I’ve seen much recently about kiln openings here in the states being great events, and the best place to get first dibs on a potter’s work. Notably, Ron Lang holds kiln opening events, and I’m sure they’re great…such an event, with fresh fired pottery straight out of the kiln, is a dangerous place for folks cut from the same cloth as me…I’d go bankrupt buying pots at kiln openings, by Ron and Sharon or any number of other American potters!
I’d definitely lose my shirt at a kiln opening like this, where I’d pay for a ticket just to see what comes out, much less take something home!
The following images are from the bonsai and pottery blog of Haruyoshi. Glance back a couple of posts, and you’ll see his history and a few pots in the “Demystifying Tosuis” post. Glance back further, and you’ll see a post dedicated to his work, “Bonsai Pottery by Haruyoshi”. Both can be found in the table of contents under the “menu” if you’re mobile, or under the banner if you’re not.
Haruyoshi pots are very popular in Japan right now. Demand can scarcely be met. I remember a mere 2 or 3 years ago, pots were still for sale directly on his website, now, you have to go through a dealer! It’s not a surprise, they are spectacular. Prices right now are stable, up around 200% from 3-4 years ago: around half the price of a nice Gekkou or Yuzan of comparable size.
Overglaze enamel winter landscapes. I freaking love these! The simple fact that they’re done of that grey glaze is enough to make me scream like a 60s schoolgirl at a Beatles show. Very nice pots for deciduous trees shown nekkid.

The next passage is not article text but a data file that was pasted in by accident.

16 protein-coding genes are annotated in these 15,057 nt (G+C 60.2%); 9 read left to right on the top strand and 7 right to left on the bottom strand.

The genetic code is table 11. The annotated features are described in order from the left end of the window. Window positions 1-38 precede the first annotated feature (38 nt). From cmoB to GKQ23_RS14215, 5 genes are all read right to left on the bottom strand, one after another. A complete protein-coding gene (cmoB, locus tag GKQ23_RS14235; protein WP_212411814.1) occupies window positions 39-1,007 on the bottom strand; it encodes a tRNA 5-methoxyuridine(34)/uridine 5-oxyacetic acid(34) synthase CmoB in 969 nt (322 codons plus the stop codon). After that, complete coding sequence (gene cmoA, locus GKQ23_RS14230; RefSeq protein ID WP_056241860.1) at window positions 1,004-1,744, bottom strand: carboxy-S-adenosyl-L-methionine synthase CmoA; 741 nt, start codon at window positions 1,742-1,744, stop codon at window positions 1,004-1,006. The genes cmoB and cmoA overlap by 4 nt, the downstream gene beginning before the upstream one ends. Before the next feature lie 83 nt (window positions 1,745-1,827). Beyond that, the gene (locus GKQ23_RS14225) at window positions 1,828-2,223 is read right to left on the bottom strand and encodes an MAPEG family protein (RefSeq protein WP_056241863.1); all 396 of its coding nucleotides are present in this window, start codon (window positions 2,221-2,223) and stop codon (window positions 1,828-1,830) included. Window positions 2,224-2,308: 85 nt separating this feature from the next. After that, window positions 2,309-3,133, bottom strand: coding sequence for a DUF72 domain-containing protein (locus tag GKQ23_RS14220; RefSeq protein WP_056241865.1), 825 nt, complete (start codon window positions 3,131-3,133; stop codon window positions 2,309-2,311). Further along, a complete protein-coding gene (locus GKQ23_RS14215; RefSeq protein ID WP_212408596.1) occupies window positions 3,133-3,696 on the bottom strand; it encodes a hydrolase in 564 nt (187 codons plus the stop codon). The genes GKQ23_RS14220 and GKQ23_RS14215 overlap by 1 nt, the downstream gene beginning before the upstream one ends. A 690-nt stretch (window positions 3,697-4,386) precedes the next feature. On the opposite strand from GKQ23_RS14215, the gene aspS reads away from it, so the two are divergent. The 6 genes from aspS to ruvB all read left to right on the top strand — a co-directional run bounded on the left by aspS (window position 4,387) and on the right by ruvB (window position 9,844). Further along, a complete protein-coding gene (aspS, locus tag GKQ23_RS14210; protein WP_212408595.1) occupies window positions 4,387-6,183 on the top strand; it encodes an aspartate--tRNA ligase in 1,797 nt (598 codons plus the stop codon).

Examining the quality of the porcelain. It’s oft repeated that you can “tell” if a pot is porcelain if light shines through it. This is untrue. There are many pots of quite thick porcelain, and this “test” tells you nothing about whether or not it is porcelain. However, pots that are porcelain can be judged on quality, if light shines through them. Porcelain should be delicate, thin walled. The more light shines through, the better the quality, the skill, the technique. Lovely. This is not easy to do either. In fact, it’s so very difficult, that the significant majority of really nice porcelain pots are made by a potter, then painted by someone else. Many many Kutani pots are made in this fashion, most of a much lower quality of both porcelain technique AND painting skill shown here. Training under a variety of pottery artists: a master clay artisan, a master of glazes, and a master painter, Haruyoshi is like a perfect synergy of all the arts together.
These images were taken from Haruyoshi’s blog, which he updates far more often than mine! It features trees in his pots, his pottery, and his doings about town. Of course, it’s in Japanese, but worth the time reading through a translator if you need it!
Thanks for reading!